Ann Marie adopted Cleo from the DSPCA as a young adult dog and she settled well into the family household: she’s a gentle, good-natured animal, getting on well with everyone.
Whippets are like small versions of greyhounds, and Cleo loves trotting off the leash beside Anne Marie. She’s fast and nimble, dashing around like a little gazelle. When Ann Marie was walking with some friends on the Cliff Walk between Bray and Greystones, she took Cleo along. For the start of the walk, she kept her on her lead, but when they reached the midpoint of the walk, it seemed like a safe place to let her off the leash. There were no farm animals, very few people, and it was a bright clear day, with excellent visibility. Cleo trotted happily beside Anne Marie, moving ahead sometimes and falling back at other times. She just loves running, like a trotting horse, and she never goes far from Anne Marie’s side.
There was a four-foot-high stone wall on the right of the footpath, and Cleo’s athletic instincts must have got the better of her common sense. As Anne Marie watched, for no particular reason, Cleo smoothly and gracefully leapt over the wall, like a racehorse jumping over a hurdle. Cleo must have assumed that there was solid ground on the other side of the wall, but Anne Marie realised that it was a sheer drop down to the railway below. To her horror, she heard the far-off sound of a dog yelping loudly. Anne Marie couldn’t bring herself to peer over the wall: she was afraid that she’d see the maimed body of her beloved pet. She had to ask her friends to look for her, and she was relieved when they reported that they could see Cleo, still alive, at the foot of the cliff, fifty feet below. She was standing on three legs, right beside the railway tracks.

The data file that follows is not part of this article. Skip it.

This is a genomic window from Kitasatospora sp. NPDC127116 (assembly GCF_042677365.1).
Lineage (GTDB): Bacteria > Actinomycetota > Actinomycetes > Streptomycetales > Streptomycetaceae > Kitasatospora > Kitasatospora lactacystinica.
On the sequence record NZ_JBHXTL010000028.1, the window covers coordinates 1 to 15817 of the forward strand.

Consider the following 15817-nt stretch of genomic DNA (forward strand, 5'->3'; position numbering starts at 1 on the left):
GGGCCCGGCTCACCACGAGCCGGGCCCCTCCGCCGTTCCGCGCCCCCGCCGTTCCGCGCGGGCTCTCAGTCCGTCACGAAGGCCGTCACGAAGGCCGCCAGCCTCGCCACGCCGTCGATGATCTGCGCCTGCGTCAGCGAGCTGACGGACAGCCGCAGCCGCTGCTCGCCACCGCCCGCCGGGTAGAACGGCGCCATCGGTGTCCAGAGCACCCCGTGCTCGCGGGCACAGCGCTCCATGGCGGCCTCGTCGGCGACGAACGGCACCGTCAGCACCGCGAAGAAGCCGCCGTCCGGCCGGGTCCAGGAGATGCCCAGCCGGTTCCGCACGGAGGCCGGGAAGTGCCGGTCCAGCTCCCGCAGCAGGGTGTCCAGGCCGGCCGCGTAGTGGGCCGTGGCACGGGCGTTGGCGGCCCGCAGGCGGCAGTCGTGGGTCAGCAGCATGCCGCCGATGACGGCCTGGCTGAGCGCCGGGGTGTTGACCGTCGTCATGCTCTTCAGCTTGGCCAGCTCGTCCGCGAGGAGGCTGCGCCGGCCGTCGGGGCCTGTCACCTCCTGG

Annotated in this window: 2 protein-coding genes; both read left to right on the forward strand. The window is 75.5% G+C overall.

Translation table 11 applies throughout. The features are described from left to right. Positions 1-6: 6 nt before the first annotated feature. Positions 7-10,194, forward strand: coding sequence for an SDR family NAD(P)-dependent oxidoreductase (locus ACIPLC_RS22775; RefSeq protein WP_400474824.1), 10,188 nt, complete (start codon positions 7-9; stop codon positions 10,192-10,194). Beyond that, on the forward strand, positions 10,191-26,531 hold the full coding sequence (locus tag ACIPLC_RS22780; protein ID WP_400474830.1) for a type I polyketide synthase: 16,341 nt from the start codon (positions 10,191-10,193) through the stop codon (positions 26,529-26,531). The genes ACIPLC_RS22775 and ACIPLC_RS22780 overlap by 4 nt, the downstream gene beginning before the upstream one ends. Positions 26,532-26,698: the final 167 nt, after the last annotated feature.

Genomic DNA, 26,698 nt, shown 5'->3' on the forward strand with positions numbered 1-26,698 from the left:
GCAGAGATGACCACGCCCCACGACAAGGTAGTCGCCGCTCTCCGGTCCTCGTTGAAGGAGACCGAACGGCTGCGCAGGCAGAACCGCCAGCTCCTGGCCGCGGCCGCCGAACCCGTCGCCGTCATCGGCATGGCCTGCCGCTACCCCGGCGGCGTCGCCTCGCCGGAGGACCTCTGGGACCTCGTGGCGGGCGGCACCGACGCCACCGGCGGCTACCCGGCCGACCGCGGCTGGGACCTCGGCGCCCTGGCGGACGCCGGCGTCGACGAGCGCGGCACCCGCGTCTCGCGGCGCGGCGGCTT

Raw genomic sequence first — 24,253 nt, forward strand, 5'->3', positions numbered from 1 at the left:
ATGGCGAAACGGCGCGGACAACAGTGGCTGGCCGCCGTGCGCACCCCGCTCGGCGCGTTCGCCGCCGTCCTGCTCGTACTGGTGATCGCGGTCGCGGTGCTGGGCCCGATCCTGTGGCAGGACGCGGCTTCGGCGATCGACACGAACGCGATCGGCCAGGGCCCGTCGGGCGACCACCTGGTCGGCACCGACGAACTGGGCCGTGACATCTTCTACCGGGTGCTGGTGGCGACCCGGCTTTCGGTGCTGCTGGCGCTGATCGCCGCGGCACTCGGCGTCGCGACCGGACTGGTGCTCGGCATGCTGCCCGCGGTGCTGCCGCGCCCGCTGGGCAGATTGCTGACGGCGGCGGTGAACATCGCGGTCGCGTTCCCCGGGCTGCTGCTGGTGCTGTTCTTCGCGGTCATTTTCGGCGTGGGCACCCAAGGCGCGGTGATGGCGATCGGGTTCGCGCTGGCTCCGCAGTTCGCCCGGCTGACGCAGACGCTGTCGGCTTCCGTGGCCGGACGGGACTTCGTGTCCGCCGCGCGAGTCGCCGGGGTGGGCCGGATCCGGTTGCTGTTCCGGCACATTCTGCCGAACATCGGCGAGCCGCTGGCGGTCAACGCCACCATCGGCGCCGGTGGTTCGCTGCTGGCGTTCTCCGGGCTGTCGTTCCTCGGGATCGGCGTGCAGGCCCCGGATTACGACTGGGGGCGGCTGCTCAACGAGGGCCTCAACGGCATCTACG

Now there was another danger: a DART train could come by at any moment. Cleo was in shock and wouldn’t know to move out of the way, and obviously the DART wouldn’t be able to stop in time to avoid hitting her. Anne Marie had to get to Cleo as rapidly as possible, but there was no obvious way down: there was a sheer cliff between her and her dog. Luckily, a local woman was also out walking her dog, and she’d seen what had happened. She knew about a switchback footpath that led down to the railway, so Ann Marie followed her. After ten minutes that seemed to take forever, they emerged beside the railway. Cleo was lying close to the tracks, trembling, still in shock after her fall. Ann Marie picked her up, hugging her but being careful not to hurt her. She carried her back up the hill, then along the cliff walk to her car, before driving on to our vet clinic.
When I heard the saga, I was afraid that Cleo would have serious internal injuries, but she was lucky: she must have extended her right forepaw as she landed, and this had taken the pressure. She has a badly dislocated wrist which will need to be repaired with an orthopaedic metal plate. But otherwise, she remains unscathed, with no broken bones nor internal bleeding.
Cleo’s leg will be repaired next week, once she has recovered from the shock and bruising of her tumble. Ann Marie is hoping that she has learned a lesson: never jump over a wall if you don’t know what’s on the other side.
- Dogs don’t have a “natural” understanding about hazards
- When walking dogs in unfamiliar areas, it’s safest to keep them close to your side
- If in doubt, dogs should be kept on a long leash